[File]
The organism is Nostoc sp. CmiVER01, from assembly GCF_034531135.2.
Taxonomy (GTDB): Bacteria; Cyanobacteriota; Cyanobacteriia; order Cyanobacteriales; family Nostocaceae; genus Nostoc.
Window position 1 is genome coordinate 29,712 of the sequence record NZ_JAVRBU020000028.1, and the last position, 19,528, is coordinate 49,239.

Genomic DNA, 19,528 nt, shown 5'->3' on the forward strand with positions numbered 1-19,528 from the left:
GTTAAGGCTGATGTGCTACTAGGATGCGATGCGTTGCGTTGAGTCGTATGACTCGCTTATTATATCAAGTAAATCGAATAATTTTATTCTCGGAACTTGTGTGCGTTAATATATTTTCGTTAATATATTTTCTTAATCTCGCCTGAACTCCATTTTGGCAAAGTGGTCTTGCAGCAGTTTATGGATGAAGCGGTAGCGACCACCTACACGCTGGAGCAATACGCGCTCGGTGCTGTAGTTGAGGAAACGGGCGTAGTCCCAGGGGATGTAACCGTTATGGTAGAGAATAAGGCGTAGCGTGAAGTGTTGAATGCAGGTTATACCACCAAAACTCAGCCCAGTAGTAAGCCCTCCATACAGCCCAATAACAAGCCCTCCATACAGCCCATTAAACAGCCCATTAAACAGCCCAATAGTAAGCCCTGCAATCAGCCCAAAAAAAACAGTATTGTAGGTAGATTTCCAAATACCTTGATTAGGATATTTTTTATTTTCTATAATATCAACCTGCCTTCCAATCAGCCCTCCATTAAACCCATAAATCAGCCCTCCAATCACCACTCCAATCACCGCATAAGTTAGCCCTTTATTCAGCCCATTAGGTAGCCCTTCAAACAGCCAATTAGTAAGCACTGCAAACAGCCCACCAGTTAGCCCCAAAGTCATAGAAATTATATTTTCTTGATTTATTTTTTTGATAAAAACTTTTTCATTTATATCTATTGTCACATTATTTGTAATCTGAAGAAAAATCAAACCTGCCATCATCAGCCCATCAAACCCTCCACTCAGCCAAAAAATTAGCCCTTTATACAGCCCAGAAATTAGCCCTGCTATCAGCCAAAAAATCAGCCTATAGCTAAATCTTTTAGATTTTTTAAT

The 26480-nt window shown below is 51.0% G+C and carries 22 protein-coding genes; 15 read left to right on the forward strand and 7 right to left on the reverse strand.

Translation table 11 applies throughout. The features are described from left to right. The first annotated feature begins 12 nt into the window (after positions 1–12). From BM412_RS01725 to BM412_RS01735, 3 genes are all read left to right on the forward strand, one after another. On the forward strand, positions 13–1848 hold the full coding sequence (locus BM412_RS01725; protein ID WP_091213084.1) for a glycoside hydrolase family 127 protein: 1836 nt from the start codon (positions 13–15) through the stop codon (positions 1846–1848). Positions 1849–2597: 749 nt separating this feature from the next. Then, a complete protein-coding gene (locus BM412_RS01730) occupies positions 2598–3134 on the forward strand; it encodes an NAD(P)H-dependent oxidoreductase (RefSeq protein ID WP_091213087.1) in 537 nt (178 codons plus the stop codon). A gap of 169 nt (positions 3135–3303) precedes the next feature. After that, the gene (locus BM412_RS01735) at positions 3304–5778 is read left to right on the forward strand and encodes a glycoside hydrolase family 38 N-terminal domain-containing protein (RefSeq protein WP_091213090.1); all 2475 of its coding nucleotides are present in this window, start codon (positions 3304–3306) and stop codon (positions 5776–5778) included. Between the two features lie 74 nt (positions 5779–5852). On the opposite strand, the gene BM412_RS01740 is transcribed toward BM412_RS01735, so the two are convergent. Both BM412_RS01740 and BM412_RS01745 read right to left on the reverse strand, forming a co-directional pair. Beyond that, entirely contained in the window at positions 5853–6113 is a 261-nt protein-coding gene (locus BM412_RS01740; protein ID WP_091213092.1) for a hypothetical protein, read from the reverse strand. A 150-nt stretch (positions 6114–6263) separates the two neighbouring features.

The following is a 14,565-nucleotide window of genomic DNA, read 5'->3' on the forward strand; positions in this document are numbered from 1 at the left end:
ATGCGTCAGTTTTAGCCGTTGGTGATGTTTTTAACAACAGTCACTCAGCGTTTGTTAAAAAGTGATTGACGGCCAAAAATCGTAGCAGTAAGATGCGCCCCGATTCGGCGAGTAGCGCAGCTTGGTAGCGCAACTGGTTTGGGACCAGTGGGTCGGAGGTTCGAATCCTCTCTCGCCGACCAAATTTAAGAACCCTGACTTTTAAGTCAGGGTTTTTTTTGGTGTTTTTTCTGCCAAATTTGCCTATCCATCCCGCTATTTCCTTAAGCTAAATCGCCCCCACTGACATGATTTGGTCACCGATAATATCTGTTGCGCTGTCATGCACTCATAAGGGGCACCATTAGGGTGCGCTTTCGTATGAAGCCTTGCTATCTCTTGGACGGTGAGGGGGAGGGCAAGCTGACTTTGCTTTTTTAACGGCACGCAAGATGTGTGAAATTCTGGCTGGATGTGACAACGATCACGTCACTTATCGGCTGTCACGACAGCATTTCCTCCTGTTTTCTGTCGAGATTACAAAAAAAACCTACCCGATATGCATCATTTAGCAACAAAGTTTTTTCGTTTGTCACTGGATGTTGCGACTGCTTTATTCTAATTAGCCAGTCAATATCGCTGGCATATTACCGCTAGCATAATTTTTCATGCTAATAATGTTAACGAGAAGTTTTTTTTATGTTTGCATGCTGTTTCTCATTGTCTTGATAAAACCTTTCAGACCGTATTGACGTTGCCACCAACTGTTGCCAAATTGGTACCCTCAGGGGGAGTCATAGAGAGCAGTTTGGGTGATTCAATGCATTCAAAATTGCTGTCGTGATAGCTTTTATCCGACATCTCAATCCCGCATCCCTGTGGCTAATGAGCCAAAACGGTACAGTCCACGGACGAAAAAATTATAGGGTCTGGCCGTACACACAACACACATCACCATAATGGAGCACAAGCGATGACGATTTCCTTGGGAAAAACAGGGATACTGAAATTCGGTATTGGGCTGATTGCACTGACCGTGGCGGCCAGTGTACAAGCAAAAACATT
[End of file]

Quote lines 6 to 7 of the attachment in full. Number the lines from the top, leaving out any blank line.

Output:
The 26480-nt window shown below is 51.0% G+C and carries 22 protein-coding genes; 15 read left to right on the forward strand and 7 right to left on the reverse strand.

Translation table 11 applies throughout. The features are described from left to right. The first annotated feature begins 12 nt into the window (after positions 1–12). From BM412_RS01725 to BM412_RS01735, 3 genes are all read left to right on the forward strand, one after another. On the forward strand, positions 13–1848 hold the full coding sequence (locus BM412_RS01725; protein ID WP_091213084.1) for a glycoside hydrolase family 127 protein: 1836 nt from the start codon (positions 13–15) through the stop codon (positions 1846–1848). Positions 1849–2597: 749 nt separating this feature from the next. Then, a complete protein-coding gene (locus BM412_RS01730) occupies positions 2598–3134 on the forward strand; it encodes an NAD(P)H-dependent oxidoreductase (RefSeq protein ID WP_091213087.1) in 537 nt (178 codons plus the stop codon). A gap of 169 nt (positions 3135–3303) precedes the next feature. After that, the gene (locus BM412_RS01735) at positions 3304–5778 is read left to right on the forward strand and encodes a glycoside hydrolase family 38 N-terminal domain-containing protein (RefSeq protein WP_091213090.1); all 2475 of its coding nucleotides are present in this window, start codon (positions 3304–3306) and stop codon (positions 5776–5778) included. Between the two features lie 74 nt (positions 5779–5852). On the opposite strand, the gene BM412_RS01740 is transcribed toward BM412_RS01735, so the two are convergent. Both BM412_RS01740 and BM412_RS01745 read right to left on the reverse strand, forming a co-directional pair. Beyond that, entirely contained in the window at positions 5853–6113 is a 261-nt protein-coding gene (locus BM412_RS01740; protein ID WP_091213092.1) for a hypothetical protein, read from the reverse strand. A 150-nt stretch (positions 6114–6263) separates the two neighbouring features.